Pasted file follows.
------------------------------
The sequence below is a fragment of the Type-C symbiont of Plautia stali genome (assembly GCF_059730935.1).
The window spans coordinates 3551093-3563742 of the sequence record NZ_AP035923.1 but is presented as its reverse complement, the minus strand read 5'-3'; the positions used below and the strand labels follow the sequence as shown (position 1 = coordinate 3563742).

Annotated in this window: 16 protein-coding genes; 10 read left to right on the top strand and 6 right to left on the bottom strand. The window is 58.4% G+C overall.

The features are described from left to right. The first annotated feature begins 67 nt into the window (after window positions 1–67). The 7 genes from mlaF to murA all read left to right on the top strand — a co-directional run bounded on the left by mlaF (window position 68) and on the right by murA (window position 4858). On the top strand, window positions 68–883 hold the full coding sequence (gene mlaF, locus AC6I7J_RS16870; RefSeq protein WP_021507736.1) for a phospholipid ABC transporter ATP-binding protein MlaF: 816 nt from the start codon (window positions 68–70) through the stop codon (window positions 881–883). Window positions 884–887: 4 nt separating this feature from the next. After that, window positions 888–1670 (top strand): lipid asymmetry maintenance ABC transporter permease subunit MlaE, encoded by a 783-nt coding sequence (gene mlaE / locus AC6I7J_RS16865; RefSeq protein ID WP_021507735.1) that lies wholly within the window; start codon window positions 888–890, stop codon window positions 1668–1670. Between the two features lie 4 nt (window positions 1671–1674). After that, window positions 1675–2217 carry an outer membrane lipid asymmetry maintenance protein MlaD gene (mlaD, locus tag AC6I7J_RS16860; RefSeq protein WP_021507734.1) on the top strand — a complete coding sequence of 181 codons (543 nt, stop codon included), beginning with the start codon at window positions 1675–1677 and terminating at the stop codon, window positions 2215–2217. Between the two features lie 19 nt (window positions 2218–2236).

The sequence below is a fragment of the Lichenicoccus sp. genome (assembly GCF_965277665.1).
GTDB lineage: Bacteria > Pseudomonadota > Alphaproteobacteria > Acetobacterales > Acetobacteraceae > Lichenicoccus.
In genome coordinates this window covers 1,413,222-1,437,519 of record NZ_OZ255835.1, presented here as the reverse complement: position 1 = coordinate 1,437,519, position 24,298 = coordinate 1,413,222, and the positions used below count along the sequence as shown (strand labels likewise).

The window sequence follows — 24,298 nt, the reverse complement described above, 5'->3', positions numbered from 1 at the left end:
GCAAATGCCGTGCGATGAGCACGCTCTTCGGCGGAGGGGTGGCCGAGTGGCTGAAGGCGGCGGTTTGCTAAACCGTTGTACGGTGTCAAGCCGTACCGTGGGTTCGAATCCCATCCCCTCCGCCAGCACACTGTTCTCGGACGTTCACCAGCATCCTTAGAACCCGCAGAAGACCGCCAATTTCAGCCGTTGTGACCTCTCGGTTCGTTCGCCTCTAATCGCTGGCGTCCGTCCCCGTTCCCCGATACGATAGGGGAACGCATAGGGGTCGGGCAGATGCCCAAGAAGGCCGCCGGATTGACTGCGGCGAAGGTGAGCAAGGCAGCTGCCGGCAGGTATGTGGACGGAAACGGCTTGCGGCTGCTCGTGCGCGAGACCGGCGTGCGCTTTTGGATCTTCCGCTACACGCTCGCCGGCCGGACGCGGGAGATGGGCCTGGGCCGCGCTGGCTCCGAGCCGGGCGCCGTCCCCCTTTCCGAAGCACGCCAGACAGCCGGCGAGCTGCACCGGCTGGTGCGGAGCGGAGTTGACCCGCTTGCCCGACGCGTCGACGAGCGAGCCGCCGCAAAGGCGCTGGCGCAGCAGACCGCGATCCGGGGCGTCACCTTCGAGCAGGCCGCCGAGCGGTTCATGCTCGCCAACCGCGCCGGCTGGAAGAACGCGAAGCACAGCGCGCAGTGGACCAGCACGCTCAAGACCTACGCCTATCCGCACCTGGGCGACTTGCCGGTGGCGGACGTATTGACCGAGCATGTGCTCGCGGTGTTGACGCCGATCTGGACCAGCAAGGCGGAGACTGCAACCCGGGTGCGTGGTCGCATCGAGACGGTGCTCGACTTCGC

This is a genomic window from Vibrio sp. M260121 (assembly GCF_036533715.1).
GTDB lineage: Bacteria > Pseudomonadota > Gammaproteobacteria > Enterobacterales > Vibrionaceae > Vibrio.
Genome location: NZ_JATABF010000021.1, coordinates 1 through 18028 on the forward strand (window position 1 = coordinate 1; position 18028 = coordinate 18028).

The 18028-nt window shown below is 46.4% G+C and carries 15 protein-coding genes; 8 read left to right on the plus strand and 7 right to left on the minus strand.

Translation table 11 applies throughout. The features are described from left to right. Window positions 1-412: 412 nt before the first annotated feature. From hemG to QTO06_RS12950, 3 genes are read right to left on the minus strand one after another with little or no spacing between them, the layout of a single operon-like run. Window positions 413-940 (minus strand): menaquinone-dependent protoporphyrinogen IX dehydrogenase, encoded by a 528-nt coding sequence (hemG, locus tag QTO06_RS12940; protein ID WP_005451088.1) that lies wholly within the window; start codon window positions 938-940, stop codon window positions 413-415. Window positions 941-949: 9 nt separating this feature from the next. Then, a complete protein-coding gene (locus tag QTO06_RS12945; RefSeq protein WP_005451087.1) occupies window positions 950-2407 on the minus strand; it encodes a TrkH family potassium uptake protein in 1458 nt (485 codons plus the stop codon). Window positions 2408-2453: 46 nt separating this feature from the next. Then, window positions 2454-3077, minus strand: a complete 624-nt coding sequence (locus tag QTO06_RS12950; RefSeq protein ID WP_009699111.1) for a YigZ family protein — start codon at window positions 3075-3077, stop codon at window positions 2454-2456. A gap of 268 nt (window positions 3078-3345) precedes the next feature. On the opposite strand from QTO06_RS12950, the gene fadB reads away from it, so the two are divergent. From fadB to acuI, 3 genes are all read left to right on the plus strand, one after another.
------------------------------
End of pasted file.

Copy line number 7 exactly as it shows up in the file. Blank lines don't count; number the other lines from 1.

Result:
In genome coordinates this window covers 1,413,222-1,437,519 of record NZ_OZ255835.1, presented here as the reverse complement: position 1 = coordinate 1,437,519, position 24,298 = coordinate 1,413,222, and the positions used below count along the sequence as shown (strand labels likewise).